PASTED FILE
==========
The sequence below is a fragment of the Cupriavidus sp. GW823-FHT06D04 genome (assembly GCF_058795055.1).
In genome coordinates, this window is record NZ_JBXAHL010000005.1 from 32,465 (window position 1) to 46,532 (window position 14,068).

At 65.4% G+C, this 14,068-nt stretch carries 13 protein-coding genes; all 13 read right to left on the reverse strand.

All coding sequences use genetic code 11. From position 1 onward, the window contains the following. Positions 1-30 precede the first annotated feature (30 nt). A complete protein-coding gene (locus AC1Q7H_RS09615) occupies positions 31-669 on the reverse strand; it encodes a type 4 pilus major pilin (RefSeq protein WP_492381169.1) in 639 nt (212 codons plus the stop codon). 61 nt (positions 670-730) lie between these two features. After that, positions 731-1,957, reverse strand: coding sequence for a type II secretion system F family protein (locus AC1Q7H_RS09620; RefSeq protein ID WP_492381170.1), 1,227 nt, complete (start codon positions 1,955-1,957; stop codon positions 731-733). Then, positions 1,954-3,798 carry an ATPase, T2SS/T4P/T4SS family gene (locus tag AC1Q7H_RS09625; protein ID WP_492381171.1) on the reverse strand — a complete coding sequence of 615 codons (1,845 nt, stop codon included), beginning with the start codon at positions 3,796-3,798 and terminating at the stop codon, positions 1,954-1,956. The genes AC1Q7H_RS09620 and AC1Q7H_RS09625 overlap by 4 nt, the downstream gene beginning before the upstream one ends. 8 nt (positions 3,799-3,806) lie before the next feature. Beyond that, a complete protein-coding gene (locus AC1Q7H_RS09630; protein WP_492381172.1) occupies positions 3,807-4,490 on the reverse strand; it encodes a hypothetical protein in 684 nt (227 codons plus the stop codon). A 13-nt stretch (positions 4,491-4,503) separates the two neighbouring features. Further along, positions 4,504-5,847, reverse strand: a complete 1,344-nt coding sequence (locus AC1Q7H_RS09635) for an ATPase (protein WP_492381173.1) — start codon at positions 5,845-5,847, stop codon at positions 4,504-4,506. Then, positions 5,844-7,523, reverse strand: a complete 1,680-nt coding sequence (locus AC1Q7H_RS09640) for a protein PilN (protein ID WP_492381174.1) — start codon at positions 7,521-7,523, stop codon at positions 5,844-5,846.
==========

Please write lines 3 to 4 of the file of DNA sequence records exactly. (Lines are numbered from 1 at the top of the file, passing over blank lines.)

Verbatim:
At 65.4% G+C, this 14,068-nt stretch carries 13 protein-coding genes; all 13 read right to left on the reverse strand.

All coding sequences use genetic code 11. From position 1 onward, the window contains the following. Positions 1-30 precede the first annotated feature (30 nt). A complete protein-coding gene (locus AC1Q7H_RS09615) occupies positions 31-669 on the reverse strand; it encodes a type 4 pilus major pilin (RefSeq protein WP_492381169.1) in 639 nt (212 codons plus the stop codon). 61 nt (positions 670-730) lie between these two features. After that, positions 731-1,957, reverse strand: coding sequence for a type II secretion system F family protein (locus AC1Q7H_RS09620; RefSeq protein ID WP_492381170.1), 1,227 nt, complete (start codon positions 1,955-1,957; stop codon positions 731-733). Then, positions 1,954-3,798 carry an ATPase, T2SS/T4P/T4SS family gene (locus tag AC1Q7H_RS09625; protein ID WP_492381171.1) on the reverse strand — a complete coding sequence of 615 codons (1,845 nt, stop codon included), beginning with the start codon at positions 3,796-3,798 and terminating at the stop codon, positions 1,954-1,956. The genes AC1Q7H_RS09620 and AC1Q7H_RS09625 overlap by 4 nt, the downstream gene beginning before the upstream one ends. 8 nt (positions 3,799-3,806) lie before the next feature. Beyond that, a complete protein-coding gene (locus AC1Q7H_RS09630; protein WP_492381172.1) occupies positions 3,807-4,490 on the reverse strand; it encodes a hypothetical protein in 684 nt (227 codons plus the stop codon). A 13-nt stretch (positions 4,491-4,503) separates the two neighbouring features. Further along, positions 4,504-5,847, reverse strand: a complete 1,344-nt coding sequence (locus AC1Q7H_RS09635) for an ATPase (protein WP_492381173.1) — start codon at positions 5,845-5,847, stop codon at positions 4,504-4,506. Then, positions 5,844-7,523, reverse strand: a complete 1,680-nt coding sequence (locus AC1Q7H_RS09640) for a protein PilN (protein ID WP_492381174.1) — start codon at positions 7,521-7,523, stop codon at positions 5,844-5,846.